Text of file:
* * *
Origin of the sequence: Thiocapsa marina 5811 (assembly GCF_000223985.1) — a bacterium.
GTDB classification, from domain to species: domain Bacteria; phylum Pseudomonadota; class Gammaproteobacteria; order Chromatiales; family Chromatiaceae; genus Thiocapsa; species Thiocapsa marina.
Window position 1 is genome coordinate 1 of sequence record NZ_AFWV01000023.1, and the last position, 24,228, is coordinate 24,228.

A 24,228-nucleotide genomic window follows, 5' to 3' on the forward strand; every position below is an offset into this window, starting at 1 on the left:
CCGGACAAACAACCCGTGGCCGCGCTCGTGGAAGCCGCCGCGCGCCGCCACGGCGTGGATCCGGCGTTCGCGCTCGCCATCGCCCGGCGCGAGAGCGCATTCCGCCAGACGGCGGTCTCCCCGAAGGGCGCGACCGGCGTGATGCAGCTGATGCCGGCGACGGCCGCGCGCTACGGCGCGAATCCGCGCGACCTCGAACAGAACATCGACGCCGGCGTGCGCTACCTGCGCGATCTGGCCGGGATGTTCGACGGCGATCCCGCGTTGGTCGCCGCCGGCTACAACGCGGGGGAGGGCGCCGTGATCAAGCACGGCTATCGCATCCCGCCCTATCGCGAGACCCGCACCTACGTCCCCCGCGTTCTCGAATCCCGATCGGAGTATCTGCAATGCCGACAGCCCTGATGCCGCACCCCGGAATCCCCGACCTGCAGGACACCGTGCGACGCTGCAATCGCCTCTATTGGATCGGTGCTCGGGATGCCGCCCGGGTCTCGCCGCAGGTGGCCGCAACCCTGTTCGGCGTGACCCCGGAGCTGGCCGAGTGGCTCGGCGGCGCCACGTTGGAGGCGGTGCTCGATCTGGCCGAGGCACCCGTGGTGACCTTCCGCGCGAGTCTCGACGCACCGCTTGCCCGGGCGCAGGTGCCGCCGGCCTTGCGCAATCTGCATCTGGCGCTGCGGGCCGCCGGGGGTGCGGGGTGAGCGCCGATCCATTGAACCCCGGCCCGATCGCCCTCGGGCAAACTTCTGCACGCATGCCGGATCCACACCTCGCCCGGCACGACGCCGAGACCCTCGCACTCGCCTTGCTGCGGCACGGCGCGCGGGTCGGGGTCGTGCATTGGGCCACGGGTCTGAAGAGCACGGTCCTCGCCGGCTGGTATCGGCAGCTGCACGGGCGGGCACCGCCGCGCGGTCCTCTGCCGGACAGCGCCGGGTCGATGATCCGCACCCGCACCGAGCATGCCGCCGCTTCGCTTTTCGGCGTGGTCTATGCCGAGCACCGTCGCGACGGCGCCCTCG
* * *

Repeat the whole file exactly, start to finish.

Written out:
Origin of the sequence: Thiocapsa marina 5811 (assembly GCF_000223985.1) — a bacterium.
GTDB classification, from domain to species: domain Bacteria; phylum Pseudomonadota; class Gammaproteobacteria; order Chromatiales; family Chromatiaceae; genus Thiocapsa; species Thiocapsa marina.
Window position 1 is genome coordinate 1 of sequence record NZ_AFWV01000023.1, and the last position, 24,228, is coordinate 24,228.

A 24,228-nucleotide genomic window follows, 5' to 3' on the forward strand; every position below is an offset into this window, starting at 1 on the left:
CCGGACAAACAACCCGTGGCCGCGCTCGTGGAAGCCGCCGCGCGCCGCCACGGCGTGGATCCGGCGTTCGCGCTCGCCATCGCCCGGCGCGAGAGCGCATTCCGCCAGACGGCGGTCTCCCCGAAGGGCGCGACCGGCGTGATGCAGCTGATGCCGGCGACGGCCGCGCGCTACGGCGCGAATCCGCGCGACCTCGAACAGAACATCGACGCCGGCGTGCGCTACCTGCGCGATCTGGCCGGGATGTTCGACGGCGATCCCGCGTTGGTCGCCGCCGGCTACAACGCGGGGGAGGGCGCCGTGATCAAGCACGGCTATCGCATCCCGCCCTATCGCGAGACCCGCACCTACGTCCCCCGCGTTCTCGAATCCCGATCGGAGTATCTGCAATGCCGACAGCCCTGATGCCGCACCCCGGAATCCCCGACCTGCAGGACACCGTGCGACGCTGCAATCGCCTCTATTGGATCGGTGCTCGGGATGCCGCCCGGGTCTCGCCGCAGGTGGCCGCAACCCTGTTCGGCGTGACCCCGGAGCTGGCCGAGTGGCTCGGCGGCGCCACGTTGGAGGCGGTGCTCGATCTGGCCGAGGCACCCGTGGTGACCTTCCGCGCGAGTCTCGACGCACCGCTTGCCCGGGCGCAGGTGCCGCCGGCCTTGCGCAATCTGCATCTGGCGCTGCGGGCCGCCGGGGGTGCGGGGTGAGCGCCGATCCATTGAACCCCGGCCCGATCGCCCTCGGGCAAACTTCTGCACGCATGCCGGATCCACACCTCGCCCGGCACGACGCCGAGACCCTCGCACTCGCCTTGCTGCGGCACGGCGCGCGGGTCGGGGTCGTGCATTGGGCCACGGGTCTGAAGAGCACGGTCCTCGCCGGCTGGTATCGGCAGCTGCACGGGCGGGCACCGCCGCGCGGTCCTCTGCCGGACAGCGCCGGGTCGATGATCCGCACCCGCACCGAGCATGCCGCCGCTTCGCTTTTCGGCGTGGTCTATGCCGAGCACCGTCGCGACGGCGCCCTCG